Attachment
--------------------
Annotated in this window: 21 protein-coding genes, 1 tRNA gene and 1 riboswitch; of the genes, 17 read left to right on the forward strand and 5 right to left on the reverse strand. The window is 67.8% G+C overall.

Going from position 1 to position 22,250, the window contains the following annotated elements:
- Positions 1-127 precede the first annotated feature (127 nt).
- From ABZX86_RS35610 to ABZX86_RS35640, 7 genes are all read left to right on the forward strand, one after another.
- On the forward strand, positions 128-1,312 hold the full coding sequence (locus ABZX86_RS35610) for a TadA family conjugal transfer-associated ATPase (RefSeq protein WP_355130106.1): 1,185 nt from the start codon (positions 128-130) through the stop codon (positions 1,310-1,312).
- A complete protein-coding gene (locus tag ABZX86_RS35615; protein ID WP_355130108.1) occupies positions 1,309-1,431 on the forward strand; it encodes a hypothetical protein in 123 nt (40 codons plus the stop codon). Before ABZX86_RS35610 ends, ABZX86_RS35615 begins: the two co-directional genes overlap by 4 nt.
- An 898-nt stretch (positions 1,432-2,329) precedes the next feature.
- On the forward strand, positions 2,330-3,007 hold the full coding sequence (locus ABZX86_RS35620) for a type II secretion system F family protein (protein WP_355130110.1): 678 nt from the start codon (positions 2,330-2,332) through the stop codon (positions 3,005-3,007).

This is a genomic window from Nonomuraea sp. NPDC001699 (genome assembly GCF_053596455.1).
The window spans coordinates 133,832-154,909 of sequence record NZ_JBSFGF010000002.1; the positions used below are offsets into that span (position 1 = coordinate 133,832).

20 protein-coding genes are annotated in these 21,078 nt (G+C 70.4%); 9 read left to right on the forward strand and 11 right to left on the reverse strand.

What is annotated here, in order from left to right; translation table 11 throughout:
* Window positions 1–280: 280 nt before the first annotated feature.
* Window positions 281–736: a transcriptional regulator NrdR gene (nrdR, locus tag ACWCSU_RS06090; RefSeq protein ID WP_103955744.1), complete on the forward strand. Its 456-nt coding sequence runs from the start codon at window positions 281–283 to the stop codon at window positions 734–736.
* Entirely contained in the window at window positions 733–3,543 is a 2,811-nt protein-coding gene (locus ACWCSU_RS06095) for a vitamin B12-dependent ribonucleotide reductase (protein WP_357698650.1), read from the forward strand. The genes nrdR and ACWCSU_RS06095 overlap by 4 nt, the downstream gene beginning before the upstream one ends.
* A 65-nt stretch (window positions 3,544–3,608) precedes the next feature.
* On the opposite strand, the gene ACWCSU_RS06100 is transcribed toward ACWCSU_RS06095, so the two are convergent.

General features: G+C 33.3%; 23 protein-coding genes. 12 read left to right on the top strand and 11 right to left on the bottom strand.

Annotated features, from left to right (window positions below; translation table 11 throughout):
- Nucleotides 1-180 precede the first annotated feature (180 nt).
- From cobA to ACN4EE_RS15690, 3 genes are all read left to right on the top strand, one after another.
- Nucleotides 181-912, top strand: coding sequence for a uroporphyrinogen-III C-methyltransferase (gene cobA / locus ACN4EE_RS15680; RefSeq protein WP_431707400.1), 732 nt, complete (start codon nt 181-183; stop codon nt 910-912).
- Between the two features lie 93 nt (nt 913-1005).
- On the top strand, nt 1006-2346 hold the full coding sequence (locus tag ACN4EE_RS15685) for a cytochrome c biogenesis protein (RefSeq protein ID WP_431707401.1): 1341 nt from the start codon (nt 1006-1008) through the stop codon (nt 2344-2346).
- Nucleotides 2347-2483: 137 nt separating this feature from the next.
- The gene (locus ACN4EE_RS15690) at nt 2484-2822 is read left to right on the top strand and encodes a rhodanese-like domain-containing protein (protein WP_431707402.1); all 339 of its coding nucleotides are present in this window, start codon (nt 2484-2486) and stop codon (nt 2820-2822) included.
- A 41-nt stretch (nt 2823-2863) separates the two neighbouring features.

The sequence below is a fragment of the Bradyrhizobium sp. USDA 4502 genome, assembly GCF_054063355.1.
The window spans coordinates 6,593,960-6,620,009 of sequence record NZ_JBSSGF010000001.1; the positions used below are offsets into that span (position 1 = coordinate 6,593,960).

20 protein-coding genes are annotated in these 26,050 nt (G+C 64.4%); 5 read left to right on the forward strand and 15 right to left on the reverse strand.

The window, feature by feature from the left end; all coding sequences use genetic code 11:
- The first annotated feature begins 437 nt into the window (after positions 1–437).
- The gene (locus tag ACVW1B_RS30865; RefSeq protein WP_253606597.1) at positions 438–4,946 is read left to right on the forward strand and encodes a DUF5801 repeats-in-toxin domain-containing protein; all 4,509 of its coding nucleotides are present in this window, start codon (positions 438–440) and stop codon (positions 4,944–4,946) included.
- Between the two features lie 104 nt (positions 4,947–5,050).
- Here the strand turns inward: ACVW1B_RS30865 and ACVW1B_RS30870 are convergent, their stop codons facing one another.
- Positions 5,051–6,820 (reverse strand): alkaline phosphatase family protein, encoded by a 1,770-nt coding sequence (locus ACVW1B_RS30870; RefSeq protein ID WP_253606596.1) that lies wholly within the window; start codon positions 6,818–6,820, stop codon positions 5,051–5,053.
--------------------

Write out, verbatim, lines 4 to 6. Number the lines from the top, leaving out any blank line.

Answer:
- From ABZX86_RS35610 to ABZX86_RS35640, 7 genes are all read left to right on the forward strand, one after another.
- On the forward strand, positions 128-1,312 hold the full coding sequence (locus ABZX86_RS35610) for a TadA family conjugal transfer-associated ATPase (RefSeq protein WP_355130106.1): 1,185 nt from the start codon (positions 128-130) through the stop codon (positions 1,310-1,312).
- A complete protein-coding gene (locus tag ABZX86_RS35615; protein ID WP_355130108.1) occupies positions 1,309-1,431 on the forward strand; it encodes a hypothetical protein in 123 nt (40 codons plus the stop codon). Before ABZX86_RS35610 ends, ABZX86_RS35615 begins: the two co-directional genes overlap by 4 nt.